Monmouthshire faces council tax hike to bridge £23m gap
2:55pm Wednesday 4th September 2013 in Monmouthshire news
MONMOUTHSHIRE council will have to make cuts to deal with a predicted £23 million gap between expenditure and resources over the next four years.
The medium term financial plan burden, due to be discussed at today's Cabinet meeting, will squeeze services.
A funding gap of £9m is predicted next year, which could mean a 7 per cent reduction in funding across all council departments.
Schools and social services budgets could be hit hard, with 11per cent and 19 per cent cuts respectively.
Monmouthshire council is planning to yet again redesign its services, including stopping or closing some.
In its latest budget, the council said it would not cut frontline services, with money saved by halving the number of desks and buildings being used by council staff and reassigning qualified staff to do jobs currently done by outside agencies.
It is not clear yet which will be impacted in the latest round of cuts.
However council tax, which has not been increased for several years, may be set for a 3 per cent rise.
Residents in a band D property may have to pay £30.11extra per year taking the charge to £1,033.80.
To plug funding gaps, councils can make cuts, choose to put up council tax, use their reserves or try to generate more income.
In March, it was said it is using £1.7 million from its reserves to deal with current pressures and not cutting services.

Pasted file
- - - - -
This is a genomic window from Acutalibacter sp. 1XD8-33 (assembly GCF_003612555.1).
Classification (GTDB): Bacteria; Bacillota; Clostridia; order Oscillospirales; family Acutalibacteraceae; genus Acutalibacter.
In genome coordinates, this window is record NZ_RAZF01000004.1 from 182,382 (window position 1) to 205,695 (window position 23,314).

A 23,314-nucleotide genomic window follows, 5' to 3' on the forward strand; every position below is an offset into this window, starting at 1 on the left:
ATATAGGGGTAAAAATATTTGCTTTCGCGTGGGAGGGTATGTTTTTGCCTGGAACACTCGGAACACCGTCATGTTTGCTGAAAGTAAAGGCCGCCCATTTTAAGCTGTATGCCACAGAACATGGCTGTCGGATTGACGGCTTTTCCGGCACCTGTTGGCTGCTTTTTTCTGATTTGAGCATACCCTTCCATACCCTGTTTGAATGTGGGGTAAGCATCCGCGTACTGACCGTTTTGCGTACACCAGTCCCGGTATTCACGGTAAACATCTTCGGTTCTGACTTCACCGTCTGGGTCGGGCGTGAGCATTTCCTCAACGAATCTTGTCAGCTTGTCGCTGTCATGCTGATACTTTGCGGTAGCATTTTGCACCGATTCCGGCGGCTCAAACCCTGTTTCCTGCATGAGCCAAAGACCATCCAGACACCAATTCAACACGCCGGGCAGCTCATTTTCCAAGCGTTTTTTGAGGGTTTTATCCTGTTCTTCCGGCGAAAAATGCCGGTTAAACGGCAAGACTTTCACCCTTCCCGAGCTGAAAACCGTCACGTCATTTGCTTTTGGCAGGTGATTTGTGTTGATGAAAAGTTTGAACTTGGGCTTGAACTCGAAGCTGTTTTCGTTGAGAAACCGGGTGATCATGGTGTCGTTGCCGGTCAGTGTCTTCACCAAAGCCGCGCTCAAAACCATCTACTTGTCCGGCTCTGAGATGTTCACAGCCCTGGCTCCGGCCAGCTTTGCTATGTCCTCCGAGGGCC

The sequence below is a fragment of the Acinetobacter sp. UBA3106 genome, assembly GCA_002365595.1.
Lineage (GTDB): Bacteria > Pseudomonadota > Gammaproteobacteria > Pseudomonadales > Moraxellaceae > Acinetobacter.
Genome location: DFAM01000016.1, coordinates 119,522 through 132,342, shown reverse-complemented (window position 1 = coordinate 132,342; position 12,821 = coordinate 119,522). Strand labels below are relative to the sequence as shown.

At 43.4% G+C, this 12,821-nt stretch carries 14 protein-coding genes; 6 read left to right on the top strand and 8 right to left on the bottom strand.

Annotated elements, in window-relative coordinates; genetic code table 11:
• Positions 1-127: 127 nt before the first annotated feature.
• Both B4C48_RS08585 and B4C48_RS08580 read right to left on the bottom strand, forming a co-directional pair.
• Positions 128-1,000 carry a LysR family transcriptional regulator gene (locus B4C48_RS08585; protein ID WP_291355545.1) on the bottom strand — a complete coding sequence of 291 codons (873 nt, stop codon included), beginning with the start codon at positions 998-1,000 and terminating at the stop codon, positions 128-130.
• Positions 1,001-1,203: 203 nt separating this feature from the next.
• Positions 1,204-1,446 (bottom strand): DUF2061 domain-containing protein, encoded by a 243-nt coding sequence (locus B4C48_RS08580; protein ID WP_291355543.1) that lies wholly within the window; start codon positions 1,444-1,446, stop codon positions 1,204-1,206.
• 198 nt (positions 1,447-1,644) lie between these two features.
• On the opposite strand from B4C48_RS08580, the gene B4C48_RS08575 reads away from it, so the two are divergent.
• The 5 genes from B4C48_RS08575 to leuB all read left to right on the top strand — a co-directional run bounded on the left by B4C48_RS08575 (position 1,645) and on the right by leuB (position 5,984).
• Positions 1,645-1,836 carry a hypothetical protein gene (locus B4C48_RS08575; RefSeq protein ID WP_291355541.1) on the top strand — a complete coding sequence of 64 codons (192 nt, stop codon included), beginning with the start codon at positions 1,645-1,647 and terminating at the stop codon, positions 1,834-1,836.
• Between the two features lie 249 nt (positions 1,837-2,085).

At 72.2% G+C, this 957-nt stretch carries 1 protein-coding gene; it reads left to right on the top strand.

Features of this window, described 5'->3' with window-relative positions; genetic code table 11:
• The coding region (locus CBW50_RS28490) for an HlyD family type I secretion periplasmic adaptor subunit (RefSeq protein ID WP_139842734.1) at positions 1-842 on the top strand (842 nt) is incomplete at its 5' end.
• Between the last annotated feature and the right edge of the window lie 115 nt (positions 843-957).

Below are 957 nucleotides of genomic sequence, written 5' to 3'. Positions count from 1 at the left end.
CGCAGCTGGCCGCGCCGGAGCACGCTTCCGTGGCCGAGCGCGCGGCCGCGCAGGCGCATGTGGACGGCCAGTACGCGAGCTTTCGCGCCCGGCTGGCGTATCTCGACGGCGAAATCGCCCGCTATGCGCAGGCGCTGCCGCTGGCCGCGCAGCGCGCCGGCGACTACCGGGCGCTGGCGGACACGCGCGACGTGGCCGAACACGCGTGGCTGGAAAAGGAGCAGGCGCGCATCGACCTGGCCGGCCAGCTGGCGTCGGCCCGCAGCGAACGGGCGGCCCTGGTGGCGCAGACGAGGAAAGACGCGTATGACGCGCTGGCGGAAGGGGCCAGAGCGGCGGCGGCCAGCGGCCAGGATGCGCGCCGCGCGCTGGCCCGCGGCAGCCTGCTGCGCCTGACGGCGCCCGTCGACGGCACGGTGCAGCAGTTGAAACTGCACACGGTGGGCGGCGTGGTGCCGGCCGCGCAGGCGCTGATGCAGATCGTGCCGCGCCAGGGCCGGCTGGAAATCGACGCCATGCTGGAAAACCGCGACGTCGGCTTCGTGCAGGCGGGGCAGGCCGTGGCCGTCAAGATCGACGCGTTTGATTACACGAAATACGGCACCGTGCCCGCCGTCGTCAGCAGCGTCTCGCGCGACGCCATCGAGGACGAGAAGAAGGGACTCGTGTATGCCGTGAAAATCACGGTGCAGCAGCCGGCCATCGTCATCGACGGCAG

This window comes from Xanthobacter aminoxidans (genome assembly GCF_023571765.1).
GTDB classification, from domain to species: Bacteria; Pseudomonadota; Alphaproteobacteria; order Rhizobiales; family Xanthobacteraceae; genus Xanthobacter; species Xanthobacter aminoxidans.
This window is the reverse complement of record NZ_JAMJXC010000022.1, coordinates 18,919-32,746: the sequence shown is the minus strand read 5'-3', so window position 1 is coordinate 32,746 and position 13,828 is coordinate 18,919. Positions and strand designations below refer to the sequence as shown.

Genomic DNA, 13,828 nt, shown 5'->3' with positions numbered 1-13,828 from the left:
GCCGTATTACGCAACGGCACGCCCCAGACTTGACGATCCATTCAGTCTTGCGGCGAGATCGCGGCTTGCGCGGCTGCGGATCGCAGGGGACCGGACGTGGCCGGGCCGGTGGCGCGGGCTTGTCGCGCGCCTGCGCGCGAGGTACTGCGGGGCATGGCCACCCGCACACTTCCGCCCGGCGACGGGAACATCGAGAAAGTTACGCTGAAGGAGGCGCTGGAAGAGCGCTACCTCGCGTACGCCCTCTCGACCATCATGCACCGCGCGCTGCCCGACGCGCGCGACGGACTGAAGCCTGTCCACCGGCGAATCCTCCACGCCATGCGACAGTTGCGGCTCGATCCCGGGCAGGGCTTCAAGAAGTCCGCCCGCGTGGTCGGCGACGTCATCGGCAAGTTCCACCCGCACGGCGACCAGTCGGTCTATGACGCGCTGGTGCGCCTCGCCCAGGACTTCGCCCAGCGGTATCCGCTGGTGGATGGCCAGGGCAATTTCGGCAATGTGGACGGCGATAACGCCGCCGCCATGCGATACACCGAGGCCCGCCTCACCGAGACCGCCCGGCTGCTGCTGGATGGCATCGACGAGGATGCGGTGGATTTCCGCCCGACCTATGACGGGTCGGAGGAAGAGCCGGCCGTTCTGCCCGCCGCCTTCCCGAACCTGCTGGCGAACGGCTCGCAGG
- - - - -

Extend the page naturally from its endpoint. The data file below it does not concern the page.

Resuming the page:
But in light of a bigger future challenge by 2017/18, Monmouthshire council has to tighten its purse strings further.
"Setting the new path for the council with a much reduced and further reducing resource base is needed now. This is not going to be an easy task and will involve difficult decisions. The work required needs to involve members and the community as early in the process as possible," the latest financial plan reads.
Added pressures on money include redesigning services to cope with an ageing population and the treasury impact of the 21st century schools capital programme.
Final proposals will be presented to cabinet in mid February after consultation and the budget will go to council at the end of that month.
Monmouthshire's situation mirrors that of Newport council, with officers tackling possible budget cuts of £34 million by 2017.
Its local authority is looking at fewer staff, buildings and services.
Monmouthshire council has already made some savings by cutting 42 staff in 13 schools.
Welsh councils up and down the country are facing cuts from Welsh Government funding as the UK Government cuts back.
In July, Monmouthshire council leader Peter Fox warned that in order to protect essential education and social services, other parts of the council may lose 20 to 50 percent of their present resources over the period of the medium term financial plan.
He said: “We have a genuinely unprecedented challenge to public service finance in Wales. England has borne the brunt of this but now our time has come.”
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